A jeep ambulance of the Royal Canadian Army Medical Corps (R.C.A.M.C.) bringing in two wounded Canadian soldiers on the Moro River front south of San Leonardo di Ortona, Italy, 10 December 1943.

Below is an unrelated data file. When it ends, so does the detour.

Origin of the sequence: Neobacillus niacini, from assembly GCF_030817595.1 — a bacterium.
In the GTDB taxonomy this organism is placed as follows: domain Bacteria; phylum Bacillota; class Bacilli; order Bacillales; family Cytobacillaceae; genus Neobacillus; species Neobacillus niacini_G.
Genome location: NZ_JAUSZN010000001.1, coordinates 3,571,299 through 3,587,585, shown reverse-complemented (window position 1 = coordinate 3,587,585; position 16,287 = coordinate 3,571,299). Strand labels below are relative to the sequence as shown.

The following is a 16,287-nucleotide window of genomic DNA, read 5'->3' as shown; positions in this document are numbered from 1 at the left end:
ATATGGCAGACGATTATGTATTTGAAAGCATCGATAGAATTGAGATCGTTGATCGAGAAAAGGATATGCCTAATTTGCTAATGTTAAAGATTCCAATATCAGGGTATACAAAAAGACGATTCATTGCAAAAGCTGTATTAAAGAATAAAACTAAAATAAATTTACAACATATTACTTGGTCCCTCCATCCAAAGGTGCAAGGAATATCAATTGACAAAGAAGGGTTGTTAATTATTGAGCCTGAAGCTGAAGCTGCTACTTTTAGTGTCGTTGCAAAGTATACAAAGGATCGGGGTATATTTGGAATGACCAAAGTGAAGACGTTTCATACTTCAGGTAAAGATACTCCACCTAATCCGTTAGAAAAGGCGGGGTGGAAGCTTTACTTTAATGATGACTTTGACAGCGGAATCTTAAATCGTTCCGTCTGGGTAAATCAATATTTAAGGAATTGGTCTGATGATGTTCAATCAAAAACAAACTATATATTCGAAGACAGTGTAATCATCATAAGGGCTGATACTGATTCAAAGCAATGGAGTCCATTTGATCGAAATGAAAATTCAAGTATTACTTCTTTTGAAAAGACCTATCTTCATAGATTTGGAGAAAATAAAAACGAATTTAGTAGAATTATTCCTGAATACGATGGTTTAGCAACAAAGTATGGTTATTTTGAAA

1st Division reported several hundred casualties  – killed, wounded, or missing – in the three day battle for the Moro River crossing and the capture of San Leonardo. The hardest hit was the Royal Canadian Regiment which attacked parallel to the German front line suffering 72 casualties of which 19 were fatal. Divisional intelligence estimated that the enemy’s 90th Division had lost two to three times as many men and both General Vokes and Brigadier Hoffmeister were confident that the next phase of the operation, the advance to “Cider” (the crossroad at the Ortona-Orsogna highway), would be sucessful on 10 December. The Loyal Edmonton Regiment (LER) with a squadron of tanks from the Calgary Regiment and a platoon of Saskatoon Light Infantry moved forward from San Leonardo. No one warned the battlegroups that a deep gully crossed the main axis of the advance 200 metres south of “Cider.” No one knew that the “Gully” was now a strongly defended enemy position.